When you’re talking Linux, three big names always pop up: Canonical’s Ubuntu, Novell’s openSUSE and Red Hat’s Fedora. Ubuntu has ridden a groundswell of both consumer and commercial support to its current ranking as the most popular Linux distribution. OpenSUSE, with its business underpinnings, has always been popular in Europe and has been making inroads in the U.S. And it is largely thanks to Fedora that Red Hat has become the biggest Linux company with a major role in community Linux.
Each of these “big three” has recently released a new version of its distribution, which means it’s time to check them out and decide which is No 1. Or, more properly, which is No. 1 for what user.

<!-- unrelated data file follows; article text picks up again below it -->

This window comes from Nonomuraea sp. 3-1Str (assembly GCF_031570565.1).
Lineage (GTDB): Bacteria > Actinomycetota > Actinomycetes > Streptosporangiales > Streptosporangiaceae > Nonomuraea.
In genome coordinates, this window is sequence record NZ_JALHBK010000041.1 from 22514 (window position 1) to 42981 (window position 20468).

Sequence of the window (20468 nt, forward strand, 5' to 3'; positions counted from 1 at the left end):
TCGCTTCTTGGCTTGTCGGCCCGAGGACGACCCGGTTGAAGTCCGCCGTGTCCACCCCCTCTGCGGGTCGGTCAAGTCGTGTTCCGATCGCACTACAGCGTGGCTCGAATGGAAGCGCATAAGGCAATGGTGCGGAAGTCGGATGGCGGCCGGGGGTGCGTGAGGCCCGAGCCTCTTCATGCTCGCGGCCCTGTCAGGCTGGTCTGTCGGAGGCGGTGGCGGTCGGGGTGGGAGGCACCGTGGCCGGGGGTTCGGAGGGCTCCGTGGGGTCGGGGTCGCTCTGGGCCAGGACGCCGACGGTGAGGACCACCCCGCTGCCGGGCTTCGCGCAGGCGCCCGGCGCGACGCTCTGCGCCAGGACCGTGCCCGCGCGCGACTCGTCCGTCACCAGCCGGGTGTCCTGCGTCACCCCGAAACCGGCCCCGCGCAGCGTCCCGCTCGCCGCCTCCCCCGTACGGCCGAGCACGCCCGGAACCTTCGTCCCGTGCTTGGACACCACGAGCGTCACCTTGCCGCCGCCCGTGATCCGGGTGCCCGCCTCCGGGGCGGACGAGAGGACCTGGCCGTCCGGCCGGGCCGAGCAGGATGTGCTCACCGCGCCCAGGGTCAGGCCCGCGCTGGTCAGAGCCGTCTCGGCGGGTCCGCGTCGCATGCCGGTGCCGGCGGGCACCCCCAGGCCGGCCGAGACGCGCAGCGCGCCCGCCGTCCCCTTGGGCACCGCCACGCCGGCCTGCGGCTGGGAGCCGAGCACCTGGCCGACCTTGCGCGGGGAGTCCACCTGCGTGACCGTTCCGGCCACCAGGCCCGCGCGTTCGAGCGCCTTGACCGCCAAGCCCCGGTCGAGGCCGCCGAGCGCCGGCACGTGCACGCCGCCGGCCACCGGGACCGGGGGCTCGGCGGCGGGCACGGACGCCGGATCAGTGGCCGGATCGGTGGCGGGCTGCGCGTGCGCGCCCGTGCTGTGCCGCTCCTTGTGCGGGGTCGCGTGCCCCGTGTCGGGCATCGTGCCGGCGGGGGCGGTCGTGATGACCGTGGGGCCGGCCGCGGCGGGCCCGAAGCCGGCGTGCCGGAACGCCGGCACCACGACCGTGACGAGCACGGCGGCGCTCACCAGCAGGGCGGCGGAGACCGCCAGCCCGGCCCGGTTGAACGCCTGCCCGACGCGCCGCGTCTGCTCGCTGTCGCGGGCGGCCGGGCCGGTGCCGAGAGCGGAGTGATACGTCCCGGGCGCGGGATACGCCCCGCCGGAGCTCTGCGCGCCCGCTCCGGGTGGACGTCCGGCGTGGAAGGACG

To test them, I installed each distro on a Dell Inspiron 530S powered by a 2.2-GHz Intel Pentium E2200 dual-core processor with an 800-MHz front-side bus. The test machine had 4GB of RAM, a 500GB SATA (Serial ATA) drive, and an Integrated Intel 3100 GMA (Graphics Media Accelerator) chip set. This is a standard 2008 computer, which retails for approximately $450.
I also ran each distribution on other PCs to get an idea as to how they worked on a day-to-day basis. For example, I ran openSUSE on a Lenovo ThinkPad R61, Fedora on a Gateway GT5622 desktop and Ubuntu on an older Gateway 503GR desktop.
The Linux distros all had several things in common. First, installing each of them was a no-brainer. I popped in the CD, DVD or (in Fedora’s case) a USB memory stick; got the computer to boot from the installation media; agreed on the time zone, the keyboard type and the new username; and then had a cup or two of coffee. At the end, each distribution was installed and ready to go.